I don't understand some of Denker's comments concerning grounded
distribution systems and GFCIs.
* * * *
He said the ground-return system is less expensive because it uses one
wire instead of two wires. This is not true. First of all, it is a two
wire system. For residential wiring the "return" to the center-tap of
the transformer is a wire. Also, from pole to pole, the HV is along the
top, and a ground wire also runs from pole to pole as the lowest wire on
the pole: a true two-wire system.
In addition, at each pole, the ground wire is referenced to the earth
with an additional wire that runs down the side of the pole and into the
ground. Therefore, the grounded system requires considerably more wire
and considerably more labor to install than a two-wire system without
ground. The grounded system is more expensive.
* * * *
John said a GFCI can work on a two-wire system but not on an
OK, but we do have a two-wire system. There isn't supposed to be any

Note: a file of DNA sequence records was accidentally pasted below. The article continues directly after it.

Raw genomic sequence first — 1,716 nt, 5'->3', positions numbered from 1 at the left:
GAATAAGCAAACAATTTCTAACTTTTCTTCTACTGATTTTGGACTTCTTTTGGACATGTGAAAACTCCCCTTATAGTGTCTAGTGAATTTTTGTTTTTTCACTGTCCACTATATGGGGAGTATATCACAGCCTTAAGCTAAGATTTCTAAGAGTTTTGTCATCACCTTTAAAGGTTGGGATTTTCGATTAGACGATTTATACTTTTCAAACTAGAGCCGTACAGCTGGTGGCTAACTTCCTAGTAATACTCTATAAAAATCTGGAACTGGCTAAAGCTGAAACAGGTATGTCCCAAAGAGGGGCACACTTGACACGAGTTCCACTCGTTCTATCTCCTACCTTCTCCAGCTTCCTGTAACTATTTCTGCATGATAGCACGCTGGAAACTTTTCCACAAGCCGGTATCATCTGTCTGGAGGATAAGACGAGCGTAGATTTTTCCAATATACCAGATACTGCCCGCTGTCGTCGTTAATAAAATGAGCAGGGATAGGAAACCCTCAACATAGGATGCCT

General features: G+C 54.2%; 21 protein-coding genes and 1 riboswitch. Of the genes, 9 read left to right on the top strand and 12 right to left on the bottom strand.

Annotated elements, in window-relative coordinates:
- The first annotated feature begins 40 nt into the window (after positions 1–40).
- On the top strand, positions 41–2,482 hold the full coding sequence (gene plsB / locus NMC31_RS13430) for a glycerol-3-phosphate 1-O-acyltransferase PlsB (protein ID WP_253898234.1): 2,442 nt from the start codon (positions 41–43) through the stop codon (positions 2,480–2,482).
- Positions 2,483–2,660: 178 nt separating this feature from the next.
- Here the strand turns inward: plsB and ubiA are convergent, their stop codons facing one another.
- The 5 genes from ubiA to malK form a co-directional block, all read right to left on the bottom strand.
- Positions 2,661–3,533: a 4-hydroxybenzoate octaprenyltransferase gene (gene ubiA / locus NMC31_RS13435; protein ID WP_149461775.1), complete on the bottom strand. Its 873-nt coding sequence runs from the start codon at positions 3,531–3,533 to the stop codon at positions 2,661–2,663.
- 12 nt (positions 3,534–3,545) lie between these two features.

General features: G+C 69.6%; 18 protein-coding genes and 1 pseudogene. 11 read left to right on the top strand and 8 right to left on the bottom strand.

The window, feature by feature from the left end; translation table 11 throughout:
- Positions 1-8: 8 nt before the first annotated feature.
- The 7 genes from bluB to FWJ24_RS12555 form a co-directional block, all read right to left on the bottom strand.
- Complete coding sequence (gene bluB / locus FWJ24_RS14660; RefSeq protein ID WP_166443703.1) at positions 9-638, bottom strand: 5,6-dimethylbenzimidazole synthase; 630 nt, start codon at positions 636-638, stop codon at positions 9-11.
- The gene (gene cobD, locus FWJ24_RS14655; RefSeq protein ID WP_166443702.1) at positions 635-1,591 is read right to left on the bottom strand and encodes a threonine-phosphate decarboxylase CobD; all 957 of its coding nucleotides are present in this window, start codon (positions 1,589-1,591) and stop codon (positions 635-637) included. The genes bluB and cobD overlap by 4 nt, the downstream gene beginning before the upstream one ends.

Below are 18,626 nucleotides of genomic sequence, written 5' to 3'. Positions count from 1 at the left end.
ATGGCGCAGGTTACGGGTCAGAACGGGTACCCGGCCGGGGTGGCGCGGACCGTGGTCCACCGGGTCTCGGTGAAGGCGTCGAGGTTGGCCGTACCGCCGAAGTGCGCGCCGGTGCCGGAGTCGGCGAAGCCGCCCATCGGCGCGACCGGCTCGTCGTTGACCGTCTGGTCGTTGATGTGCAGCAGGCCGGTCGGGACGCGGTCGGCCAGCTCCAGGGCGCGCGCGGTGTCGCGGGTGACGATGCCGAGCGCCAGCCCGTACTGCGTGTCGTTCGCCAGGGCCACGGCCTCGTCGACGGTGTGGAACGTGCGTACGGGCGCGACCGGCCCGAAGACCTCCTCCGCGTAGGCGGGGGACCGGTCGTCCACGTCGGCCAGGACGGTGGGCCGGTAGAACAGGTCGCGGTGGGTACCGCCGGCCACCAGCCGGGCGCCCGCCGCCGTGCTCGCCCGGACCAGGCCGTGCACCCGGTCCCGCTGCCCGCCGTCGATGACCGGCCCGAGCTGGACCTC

current in the dirt. The current is all carried by wires, one of which
is referenced to the dirt.
The GFCI works exactly as I described.
* * * *
John said the GFCI detects a "gross fault to ground."
Actually a GFCI does not detect a fault to ground. It detects a
difference in the outgoing and return current. The name is misleading.
Typically, when the out/return currents are different, it is because of
a ground fault, but it does not need to be a ground fault. All that is
required is a difference.
The difference is not a gross difference. It is about 2 mA. The "can't
let go" current during electrocution at 60 Hz is about 16 mA. A GFCI
must trip at much less than this in order to be approved. How fast the
GFCI trips depends on the difference. The GFCIs I have tested trip in
about 0.5 second with a difference of 2 mA. They trip in about 0.1
second with a difference of 5 mA. The trip is essentially instantaneous
(about one cycle) if the difference is more than 5 mA.
Yes, you will probably feel a shock when the GFCI saves you. But it
should be a minor and short-duration shock.
Michael D. Edmiston, Ph.D.
Professor of Chemistry and Physics
Bluffton, OH 45817